"I've always been a running back at heart. I play the receiver [position] like a running back in a sense, when it comes to physicality and how fast I get in and out of stuff. I always love running backs—some of my favorite players in the NFL are running backs. So I just try to follow them and keep on doing what I do."
The run game isn't the only way he can be versatile for Seattle, however. Despite his 5-foot-9 stature, Eskridge split out wide 86.4% of the time in college. While he should get his fair share of action in the slot as well, the experience he has on the outside could help facilitate more inside opportunities for a player like Lockett.
"We're gonna have to uncover some of that flexibility as we go through it," Carroll stated. "Just today he was lining up in the slot, motioning around and moving around as well as playing outside... He's a really bright kid, he cares about the details and stuff already, he's made a big impression with Nate [Carroll] and the guys on the receiver side of things, so we'll see how things pan out."
Eskridge, who prefers to go by 'Dee' rather than D'Wayne, is already looking up to his peers in Seattle's stellar receiving corps. Watching Metcalf take part in the 100-meter dash at the USA Track and Field Golden Games and Distance Open last Sunday, the former track star says he felt inspired seeing his teammate compete against some of the fastest sprinters in the world.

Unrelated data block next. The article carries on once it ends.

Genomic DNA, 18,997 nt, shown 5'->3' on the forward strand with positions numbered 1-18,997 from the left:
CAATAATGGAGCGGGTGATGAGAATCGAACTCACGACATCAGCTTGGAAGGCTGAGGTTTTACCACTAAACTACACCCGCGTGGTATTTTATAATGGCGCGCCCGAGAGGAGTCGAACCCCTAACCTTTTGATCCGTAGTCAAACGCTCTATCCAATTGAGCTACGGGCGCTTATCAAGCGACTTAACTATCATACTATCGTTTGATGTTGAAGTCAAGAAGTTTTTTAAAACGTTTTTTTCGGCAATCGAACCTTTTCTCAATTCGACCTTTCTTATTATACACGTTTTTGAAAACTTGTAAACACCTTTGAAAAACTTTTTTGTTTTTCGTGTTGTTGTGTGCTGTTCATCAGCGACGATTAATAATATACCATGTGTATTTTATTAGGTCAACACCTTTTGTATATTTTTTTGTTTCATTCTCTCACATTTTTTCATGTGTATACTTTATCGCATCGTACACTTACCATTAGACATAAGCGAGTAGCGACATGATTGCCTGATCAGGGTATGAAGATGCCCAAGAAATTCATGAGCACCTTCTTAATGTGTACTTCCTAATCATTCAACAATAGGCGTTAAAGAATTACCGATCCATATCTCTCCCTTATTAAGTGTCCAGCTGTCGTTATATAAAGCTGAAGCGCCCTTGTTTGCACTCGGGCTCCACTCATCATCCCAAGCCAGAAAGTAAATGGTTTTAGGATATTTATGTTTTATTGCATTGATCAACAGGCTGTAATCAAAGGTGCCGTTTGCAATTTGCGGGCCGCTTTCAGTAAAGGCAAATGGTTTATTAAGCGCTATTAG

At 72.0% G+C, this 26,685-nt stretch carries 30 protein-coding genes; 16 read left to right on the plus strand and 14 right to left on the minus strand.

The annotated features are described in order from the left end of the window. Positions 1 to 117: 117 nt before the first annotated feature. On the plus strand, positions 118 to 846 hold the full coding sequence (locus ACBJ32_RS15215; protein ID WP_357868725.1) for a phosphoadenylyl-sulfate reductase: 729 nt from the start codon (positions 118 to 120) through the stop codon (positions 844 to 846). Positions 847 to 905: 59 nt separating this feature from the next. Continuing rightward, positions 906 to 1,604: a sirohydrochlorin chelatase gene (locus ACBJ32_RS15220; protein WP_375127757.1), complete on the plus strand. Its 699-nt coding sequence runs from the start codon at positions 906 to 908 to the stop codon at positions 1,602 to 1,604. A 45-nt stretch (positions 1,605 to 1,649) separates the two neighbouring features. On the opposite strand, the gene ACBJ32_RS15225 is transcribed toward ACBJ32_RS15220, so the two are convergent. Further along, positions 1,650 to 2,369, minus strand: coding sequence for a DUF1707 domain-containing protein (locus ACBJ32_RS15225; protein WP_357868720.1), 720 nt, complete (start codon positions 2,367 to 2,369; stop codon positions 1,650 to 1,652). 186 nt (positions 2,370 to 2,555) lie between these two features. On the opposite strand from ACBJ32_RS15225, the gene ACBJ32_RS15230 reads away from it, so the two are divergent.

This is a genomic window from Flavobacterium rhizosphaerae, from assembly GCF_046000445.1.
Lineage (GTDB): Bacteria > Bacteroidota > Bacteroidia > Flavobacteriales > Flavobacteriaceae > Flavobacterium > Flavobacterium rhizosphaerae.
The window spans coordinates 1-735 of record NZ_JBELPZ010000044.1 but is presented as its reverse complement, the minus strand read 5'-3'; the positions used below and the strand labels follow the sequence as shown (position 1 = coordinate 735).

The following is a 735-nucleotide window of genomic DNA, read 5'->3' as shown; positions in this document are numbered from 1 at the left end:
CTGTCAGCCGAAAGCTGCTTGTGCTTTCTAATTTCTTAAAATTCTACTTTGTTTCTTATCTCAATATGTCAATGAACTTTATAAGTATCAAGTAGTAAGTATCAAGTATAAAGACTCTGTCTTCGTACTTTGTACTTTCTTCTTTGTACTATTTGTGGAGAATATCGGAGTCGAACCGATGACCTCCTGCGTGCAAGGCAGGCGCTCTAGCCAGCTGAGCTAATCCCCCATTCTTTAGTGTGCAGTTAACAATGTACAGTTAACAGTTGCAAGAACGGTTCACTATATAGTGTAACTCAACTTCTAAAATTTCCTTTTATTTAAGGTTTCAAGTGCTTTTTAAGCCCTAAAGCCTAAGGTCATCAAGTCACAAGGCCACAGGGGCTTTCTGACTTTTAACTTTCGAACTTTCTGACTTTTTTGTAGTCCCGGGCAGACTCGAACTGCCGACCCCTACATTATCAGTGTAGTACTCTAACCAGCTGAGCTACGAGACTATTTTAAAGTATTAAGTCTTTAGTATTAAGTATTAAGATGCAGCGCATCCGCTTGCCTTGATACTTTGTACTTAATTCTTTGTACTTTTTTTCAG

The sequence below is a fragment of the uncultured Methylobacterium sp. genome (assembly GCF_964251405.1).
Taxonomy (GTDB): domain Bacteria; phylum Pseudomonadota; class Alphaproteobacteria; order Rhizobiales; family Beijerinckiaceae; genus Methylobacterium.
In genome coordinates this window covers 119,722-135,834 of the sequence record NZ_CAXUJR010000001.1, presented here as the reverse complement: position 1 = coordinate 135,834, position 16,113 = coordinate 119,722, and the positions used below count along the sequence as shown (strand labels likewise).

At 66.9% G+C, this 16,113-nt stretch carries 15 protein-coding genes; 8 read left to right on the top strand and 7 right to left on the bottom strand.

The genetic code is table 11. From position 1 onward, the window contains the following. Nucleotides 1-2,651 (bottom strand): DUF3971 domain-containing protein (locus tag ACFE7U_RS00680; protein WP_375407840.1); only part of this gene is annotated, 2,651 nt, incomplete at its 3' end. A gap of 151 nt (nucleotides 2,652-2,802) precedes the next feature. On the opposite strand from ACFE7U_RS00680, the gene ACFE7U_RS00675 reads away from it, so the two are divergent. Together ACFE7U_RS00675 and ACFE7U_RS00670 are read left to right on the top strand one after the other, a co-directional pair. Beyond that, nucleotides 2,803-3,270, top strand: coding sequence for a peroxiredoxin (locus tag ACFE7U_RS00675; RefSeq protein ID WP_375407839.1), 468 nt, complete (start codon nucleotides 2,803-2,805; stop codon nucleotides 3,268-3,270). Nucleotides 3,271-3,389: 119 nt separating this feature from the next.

"Yeah, I watched it," Eskridge said. "You know, he turned another leaf doing that. I feel like he's gonna set a trend for NFL players to come—you know, hopefully in the future I'll be able to follow his footsteps and be able to go out there and do something like he did."
As Eskridge embarks on the next chapter of his young football career, he'll be taking advantage of the NFL's newly relaxed rules when it comes to uniform numbers and don the No. 1. It's the number he wore in his final season at Western Michigan, switching from No. 7, which he negatively associates with the broken collarbone injury that abruptly ended his season in 2019.
Darrell Taylor, after missing his entire rookie season with a leg injury suffered in college, was also seen sporting a new number in camp. But unlike Taylor, who switched to No. 52 to honor his late mother, the No. 1 doesn't hold much significance for Eskridge.
"I'm not really too big into the No. 1. I only wore No. 1 last year because I didn't want to wear 7 anymore, so then I switched to 1 and then, you know, now I made a name for it and I'll keep continuing to do that."
The Seahawks certainly hope so. After an incredible start to their 2020 campaign, the offense slowly but surely became less efficient as the weeks went by. Eventually, their woes all came to a head in the team's early playoff exit against the Rams.
A major contributing factor to that was the lack of a dependable tertiary receiving option behind Metcalf and Lockett. They feel they've rectified that with the additions of tight end Gerald Everett and Eskridge. And based on the latter's performance in rookie minicamp thus far: so far, so good.